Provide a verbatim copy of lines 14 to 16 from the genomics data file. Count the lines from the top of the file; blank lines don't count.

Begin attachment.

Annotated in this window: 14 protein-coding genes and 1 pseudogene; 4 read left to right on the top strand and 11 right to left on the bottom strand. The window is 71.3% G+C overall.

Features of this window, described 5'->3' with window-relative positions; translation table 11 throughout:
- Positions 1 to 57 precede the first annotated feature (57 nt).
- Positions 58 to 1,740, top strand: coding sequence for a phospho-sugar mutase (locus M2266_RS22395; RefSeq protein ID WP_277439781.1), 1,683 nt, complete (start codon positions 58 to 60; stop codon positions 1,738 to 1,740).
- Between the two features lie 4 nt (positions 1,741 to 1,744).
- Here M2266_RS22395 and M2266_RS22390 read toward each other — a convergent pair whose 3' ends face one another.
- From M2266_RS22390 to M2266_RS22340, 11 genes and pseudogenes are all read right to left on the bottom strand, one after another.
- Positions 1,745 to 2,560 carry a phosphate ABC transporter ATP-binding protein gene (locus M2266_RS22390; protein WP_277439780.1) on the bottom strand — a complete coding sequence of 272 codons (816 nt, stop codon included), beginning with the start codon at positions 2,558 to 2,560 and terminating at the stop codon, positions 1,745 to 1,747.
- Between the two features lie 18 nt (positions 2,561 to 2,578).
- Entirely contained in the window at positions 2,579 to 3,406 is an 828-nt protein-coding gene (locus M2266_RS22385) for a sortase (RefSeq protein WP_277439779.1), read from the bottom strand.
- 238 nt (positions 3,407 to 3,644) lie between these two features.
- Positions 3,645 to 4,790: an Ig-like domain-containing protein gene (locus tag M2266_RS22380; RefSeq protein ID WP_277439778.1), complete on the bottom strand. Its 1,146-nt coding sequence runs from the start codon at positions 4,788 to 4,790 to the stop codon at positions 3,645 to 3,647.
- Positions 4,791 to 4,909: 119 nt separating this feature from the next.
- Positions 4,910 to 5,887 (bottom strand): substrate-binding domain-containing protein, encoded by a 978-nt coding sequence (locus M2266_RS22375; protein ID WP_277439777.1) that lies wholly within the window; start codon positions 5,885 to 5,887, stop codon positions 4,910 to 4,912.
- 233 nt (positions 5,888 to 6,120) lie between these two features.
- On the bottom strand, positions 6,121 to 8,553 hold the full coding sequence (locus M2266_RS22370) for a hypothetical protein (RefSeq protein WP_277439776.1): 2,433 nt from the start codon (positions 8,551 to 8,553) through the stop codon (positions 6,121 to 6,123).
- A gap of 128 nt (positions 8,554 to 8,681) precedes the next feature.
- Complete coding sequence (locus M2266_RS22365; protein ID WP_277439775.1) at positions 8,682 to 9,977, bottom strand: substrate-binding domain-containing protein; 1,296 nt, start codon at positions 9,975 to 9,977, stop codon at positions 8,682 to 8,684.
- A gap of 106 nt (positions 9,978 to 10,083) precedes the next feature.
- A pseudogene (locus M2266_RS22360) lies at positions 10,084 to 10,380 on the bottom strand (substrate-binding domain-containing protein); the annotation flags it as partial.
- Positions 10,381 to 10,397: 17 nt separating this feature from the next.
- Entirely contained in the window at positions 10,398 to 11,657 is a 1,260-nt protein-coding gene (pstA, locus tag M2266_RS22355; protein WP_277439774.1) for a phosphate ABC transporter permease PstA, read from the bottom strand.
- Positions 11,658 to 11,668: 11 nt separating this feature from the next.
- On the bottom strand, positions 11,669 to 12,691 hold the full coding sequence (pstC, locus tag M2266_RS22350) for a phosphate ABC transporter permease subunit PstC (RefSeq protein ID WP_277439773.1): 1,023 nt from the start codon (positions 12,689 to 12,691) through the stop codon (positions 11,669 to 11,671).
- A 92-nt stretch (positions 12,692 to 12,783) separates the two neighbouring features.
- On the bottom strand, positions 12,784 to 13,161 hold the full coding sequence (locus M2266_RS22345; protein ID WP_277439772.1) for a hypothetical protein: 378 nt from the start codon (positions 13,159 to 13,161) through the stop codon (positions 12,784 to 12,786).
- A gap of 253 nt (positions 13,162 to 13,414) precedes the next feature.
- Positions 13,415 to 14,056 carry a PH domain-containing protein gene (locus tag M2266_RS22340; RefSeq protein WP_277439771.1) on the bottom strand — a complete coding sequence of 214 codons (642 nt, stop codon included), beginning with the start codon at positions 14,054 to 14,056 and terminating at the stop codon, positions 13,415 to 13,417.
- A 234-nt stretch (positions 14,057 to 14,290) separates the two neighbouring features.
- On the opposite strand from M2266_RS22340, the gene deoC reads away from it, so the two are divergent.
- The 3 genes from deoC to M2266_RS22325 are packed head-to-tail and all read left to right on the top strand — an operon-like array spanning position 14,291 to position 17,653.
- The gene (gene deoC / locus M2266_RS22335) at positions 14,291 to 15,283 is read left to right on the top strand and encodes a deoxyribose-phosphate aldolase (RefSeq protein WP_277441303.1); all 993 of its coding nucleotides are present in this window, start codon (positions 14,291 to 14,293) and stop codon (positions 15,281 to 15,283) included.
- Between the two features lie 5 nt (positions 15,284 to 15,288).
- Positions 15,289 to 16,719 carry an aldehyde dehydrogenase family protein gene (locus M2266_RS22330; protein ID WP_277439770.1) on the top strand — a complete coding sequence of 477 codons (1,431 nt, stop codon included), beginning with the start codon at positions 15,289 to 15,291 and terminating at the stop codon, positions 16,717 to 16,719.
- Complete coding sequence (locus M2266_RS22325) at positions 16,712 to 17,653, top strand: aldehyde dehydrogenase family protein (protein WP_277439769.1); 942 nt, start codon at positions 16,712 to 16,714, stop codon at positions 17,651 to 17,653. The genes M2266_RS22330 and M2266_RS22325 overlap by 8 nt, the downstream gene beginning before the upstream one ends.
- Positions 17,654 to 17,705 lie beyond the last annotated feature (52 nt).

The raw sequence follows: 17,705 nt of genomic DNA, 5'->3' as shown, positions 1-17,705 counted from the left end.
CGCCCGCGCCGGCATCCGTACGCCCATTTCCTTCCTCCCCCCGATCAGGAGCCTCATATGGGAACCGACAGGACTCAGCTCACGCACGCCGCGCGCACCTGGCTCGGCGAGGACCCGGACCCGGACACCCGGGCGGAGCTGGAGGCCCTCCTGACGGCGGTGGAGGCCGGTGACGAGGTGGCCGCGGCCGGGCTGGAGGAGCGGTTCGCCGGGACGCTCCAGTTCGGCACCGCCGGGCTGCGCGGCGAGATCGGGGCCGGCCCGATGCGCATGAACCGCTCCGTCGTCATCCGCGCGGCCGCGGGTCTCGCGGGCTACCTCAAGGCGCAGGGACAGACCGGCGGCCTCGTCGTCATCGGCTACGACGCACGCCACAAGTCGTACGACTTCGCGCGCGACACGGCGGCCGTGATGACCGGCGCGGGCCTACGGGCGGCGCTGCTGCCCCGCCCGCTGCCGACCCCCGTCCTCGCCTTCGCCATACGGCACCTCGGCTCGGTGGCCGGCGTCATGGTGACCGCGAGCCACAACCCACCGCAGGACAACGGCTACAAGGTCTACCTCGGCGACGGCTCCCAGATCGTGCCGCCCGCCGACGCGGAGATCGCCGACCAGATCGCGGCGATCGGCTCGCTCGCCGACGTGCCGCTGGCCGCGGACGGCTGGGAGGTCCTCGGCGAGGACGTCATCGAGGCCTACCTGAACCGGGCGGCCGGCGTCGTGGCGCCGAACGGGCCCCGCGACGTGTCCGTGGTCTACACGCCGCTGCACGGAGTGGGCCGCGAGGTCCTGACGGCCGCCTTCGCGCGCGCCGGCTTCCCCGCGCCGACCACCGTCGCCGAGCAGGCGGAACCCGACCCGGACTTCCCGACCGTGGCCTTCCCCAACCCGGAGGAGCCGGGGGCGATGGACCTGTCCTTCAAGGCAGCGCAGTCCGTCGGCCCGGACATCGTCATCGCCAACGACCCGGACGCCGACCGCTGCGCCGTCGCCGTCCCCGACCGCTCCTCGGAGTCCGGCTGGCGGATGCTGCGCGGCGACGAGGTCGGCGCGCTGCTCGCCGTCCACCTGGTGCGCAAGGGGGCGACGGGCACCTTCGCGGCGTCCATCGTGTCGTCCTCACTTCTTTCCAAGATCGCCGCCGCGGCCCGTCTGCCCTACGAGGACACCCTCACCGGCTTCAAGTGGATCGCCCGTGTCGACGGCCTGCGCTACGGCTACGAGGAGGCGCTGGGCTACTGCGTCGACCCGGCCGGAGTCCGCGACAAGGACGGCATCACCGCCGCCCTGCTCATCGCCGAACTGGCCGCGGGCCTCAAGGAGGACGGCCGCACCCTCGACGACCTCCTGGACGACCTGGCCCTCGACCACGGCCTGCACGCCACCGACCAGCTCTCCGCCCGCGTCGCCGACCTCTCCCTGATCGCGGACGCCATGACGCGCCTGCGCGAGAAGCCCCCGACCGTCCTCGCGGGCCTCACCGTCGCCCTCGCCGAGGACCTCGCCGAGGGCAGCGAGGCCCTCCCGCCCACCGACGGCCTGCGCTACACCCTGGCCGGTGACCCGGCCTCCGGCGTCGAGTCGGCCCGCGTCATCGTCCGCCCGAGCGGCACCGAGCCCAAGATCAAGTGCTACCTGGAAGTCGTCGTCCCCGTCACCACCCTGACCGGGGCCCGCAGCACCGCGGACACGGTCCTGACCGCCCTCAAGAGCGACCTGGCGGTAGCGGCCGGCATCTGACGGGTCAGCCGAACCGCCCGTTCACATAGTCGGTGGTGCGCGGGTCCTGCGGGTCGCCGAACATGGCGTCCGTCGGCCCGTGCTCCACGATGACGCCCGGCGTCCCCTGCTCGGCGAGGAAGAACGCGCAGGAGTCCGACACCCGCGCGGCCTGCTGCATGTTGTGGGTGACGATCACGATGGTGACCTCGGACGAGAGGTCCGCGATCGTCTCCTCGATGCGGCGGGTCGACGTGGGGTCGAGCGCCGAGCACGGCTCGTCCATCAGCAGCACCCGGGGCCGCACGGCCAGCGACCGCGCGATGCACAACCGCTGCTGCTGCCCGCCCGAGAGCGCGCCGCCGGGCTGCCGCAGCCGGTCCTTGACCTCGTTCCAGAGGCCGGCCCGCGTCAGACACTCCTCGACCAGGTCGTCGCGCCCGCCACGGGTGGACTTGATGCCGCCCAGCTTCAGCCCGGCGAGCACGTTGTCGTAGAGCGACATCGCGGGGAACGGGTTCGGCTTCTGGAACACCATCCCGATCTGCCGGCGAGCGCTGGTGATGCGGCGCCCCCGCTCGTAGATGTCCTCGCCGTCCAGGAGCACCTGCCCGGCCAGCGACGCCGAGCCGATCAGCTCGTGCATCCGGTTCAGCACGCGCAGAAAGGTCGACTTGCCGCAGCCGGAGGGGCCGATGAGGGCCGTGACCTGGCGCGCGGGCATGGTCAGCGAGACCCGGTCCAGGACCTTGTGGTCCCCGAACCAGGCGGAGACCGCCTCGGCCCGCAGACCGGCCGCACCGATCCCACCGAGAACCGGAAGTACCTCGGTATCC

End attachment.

- Positions 4,910 to 5,887 (bottom strand): substrate-binding domain-containing protein, encoded by a 978-nt coding sequence (locus M2266_RS22375; protein ID WP_277439777.1) that lies wholly within the window; start codon positions 5,885 to 5,887, stop codon positions 4,910 to 4,912.
- 233 nt (positions 5,888 to 6,120) lie between these two features.
- On the bottom strand, positions 6,121 to 8,553 hold the full coding sequence (locus M2266_RS22370) for a hypothetical protein (RefSeq protein WP_277439776.1): 2,433 nt from the start codon (positions 8,551 to 8,553) through the stop codon (positions 6,121 to 6,123).